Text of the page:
At the turn of the century, the American Academy of Audiology launched its “Ask an Audiologist” branding campaign. The marketing goals were to familiarize the US public with the profession of audiology and make it a household term, figuratively ensconced in the medicine cabinet next to the box of Band-Aids®.  Just as consumers reach for Band-Aids® to fix “owies”, they would reach for Audiologists® to fix broken communications1:

Q:  “Why are you mumbling?” “I’m not! Why can’t you hear me?”

A: “Ask an Audiologist.®

Implicit in the branding  was the assumption that consumer behavior would go beyond finding and asking audiologists to answer their questions. Campaign success hinged on consumers preferring to purchase the services and products of audiologists over all other available choices.  

In Economic-speak, consumers had to “Demand an Audiologist” to shift the Demand curve for hearing healthcare services in our direction. That’s a catchy, to-the-point slogan that Hearing Economics offers free of charge (not trademarked) to audiology membership organizations to help step up their branding efforts in these interesting times.  But it may not be a realistic slogan, in view of the labor force data described below, which predict a labor shortage.

 

Ask an Audiologist, if You Can Find One 

 

Windmill & Freeman published a seminal paper in 2013 which projected large growth in consumer demand for hearing services over the next 30 years, with audiologists in increasingly high demand. The  audiology community embraced this news with enthusiasm.  Less discussed, but of far more importance, were the comprehensive analyses and alarming statistics on the audiology work force presented by the authors in their article.  

Put simply, Windmill & Freeman reported that it was getting harder for consumers to find an audiologist to ask.  Specifically:

  • The annual number of audiology graduates dropped about 40% from 1995 through 2011
  • In the same period, 140 audiology Master’s programs transformed into 75 AuD programs without increasing enrollment/program or graduation/program rates2
  • 40% of master’s-level audiologists voluntarily dropped out of the work force “at some point after graduation”3
  • Annual work force attrition exceeded work force growth, due to retirements and voluntary drop outs 
  • Work force projections call for an  increase of 24,000-32,000 audiologists by 2041, assuming a constant ratio of audiologists to >65 year old population with hearing loss and no more than 1%/year increase in technological efficiency

Figure 1. Changes in audiologist median wage and work force for 15 years.   (Source OES databases, Bureau of Labor Statistics).

Faced with shrinking Supply and expanding Demand, Windmill  & Freeman weighed an array of contributory variables (e.g., age, job satisfaction, gender effects, medical hardship, primary/secondary income, degree level, limited training program capacity).  Their conclusions were specific:

  • Increase entry into the work force by 50%, “beginning immediately”
  • Reduce attrition rate to 20%

So, did those things happen?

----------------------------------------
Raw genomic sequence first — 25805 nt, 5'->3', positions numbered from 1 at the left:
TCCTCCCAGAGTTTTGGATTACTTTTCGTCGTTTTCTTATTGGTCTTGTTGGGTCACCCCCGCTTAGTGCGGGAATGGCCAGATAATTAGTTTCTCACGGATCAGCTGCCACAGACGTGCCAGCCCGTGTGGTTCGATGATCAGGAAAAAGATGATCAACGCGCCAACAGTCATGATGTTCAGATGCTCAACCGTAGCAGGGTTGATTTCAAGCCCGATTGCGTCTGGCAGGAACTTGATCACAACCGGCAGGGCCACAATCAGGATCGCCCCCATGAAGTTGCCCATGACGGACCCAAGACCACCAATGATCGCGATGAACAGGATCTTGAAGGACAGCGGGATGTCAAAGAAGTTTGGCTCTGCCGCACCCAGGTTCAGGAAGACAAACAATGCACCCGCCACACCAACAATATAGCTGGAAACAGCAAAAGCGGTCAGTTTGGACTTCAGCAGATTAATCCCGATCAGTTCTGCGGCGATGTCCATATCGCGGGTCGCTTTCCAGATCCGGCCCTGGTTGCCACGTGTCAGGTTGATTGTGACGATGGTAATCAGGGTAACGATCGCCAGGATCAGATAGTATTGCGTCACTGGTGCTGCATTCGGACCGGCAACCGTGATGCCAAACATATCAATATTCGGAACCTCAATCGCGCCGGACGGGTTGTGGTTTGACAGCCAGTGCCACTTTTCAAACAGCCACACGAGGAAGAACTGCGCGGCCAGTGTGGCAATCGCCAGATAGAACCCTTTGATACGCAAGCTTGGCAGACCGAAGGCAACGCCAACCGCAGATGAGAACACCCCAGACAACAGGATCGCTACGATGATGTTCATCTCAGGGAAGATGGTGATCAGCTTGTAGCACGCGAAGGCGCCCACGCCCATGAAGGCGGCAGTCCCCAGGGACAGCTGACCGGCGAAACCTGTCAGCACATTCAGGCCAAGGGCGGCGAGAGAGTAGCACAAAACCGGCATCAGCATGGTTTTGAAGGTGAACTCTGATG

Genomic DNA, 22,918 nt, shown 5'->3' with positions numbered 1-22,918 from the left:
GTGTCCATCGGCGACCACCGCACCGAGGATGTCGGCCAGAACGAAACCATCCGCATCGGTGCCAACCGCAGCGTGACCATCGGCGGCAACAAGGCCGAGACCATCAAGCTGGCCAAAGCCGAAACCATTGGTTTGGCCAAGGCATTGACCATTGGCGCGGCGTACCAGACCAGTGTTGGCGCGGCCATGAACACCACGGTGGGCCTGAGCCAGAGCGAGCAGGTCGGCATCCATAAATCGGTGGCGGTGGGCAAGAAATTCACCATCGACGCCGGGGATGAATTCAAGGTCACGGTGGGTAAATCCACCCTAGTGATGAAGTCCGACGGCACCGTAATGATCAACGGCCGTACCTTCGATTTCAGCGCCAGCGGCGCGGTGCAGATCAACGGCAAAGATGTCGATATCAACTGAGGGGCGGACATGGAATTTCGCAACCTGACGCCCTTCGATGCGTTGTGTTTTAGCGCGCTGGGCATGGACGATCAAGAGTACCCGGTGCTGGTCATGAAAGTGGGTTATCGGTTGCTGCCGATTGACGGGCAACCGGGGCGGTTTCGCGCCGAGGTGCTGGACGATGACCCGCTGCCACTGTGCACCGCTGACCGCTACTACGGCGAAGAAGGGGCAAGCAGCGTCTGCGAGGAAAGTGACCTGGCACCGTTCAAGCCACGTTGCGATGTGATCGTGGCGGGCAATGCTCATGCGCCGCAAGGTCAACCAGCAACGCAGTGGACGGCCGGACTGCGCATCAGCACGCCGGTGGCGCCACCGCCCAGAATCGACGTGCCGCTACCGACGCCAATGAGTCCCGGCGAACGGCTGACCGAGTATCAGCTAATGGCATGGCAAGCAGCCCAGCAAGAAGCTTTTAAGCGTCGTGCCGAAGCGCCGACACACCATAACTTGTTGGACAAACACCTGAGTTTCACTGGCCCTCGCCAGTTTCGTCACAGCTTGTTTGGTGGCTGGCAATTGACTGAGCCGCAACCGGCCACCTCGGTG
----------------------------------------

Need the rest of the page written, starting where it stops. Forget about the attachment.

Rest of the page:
A Good Audiologist is Hard to Find

 

No, it seems those things did not  happen.

Figure 1 summarizes the labor market for audiologists for much of the time period surveyed by Windmill & Freeman, and for four years following their 2011 data end point.  Although data and assumptions differ, the estimates are close and there’s no disagreement on the trend:  growth in the audiology labor force –at best an additional 139 workers per year for the last 15 years–is hard to detect or absent in some years (red function, Fig 1). Over the last eight years, the audiology labor force decreased by 3.3%.  In the last four years, it rose to a steady state — just 0.1% more audiologists were working in 2015 than in 2012.

From an economic viewpoint, Windmill & Freeman’s recommendations advocate for finding ways to make audiology the preferred career choice of more people entering or already in the work force so that current and future Supply can meet projected increases in Demand.  This can’t happen unless  opportunity costs (time, money, other variables noted by Windmill & Freeman) of choosing audiology over other professions are reduced.  

Increasing income is a primary means of reducing opportunity costs. This has been done consistently for audiologists over the last 15 years.  In that time frame, audiologists realized about $2100/year increase in median wage (blue function, Fig 1).  Yet, a quick glance at the two functions in Fig 1 tells us that this is not enough to attract and keep an audiology workforce.  

How much would be enough? Is this even about money?  

Those questions are too big to tackle in a single post of reasonable length.  Come back next week for more graphs and discussion of this crucial topic.  

 

References

 

Bureau of Labor Statistics. Occupational employment statistics, OES databases (2000 through May 2015). United States Department of Labor.

Windmill IM & Freeman BA.  Demand for audiology services: 30-yr projections and impact on academic programs.  JAAA 24:407-416 (2013).

 

Footnotes 

1Just kidding about the ®.  I don’t think audiologists are  trademarked but you’d think somebody would’ve figured out how to do that.

2Freeman, B.  Personal communication.

3Attrition rate based on data from the Council of Academic Programs in CSD annual data going back to the 1980s.  Freeman, B.  Personal communication.

4For example, Windmill & Freeman’s analysis estimates 11,200 FTE audiologists in the “current” workforce, taken to mean the time of publication.  Their estimate is within 3% of BLS 2013 data (11,550).

 

feature image courtesy of elifestyle manila

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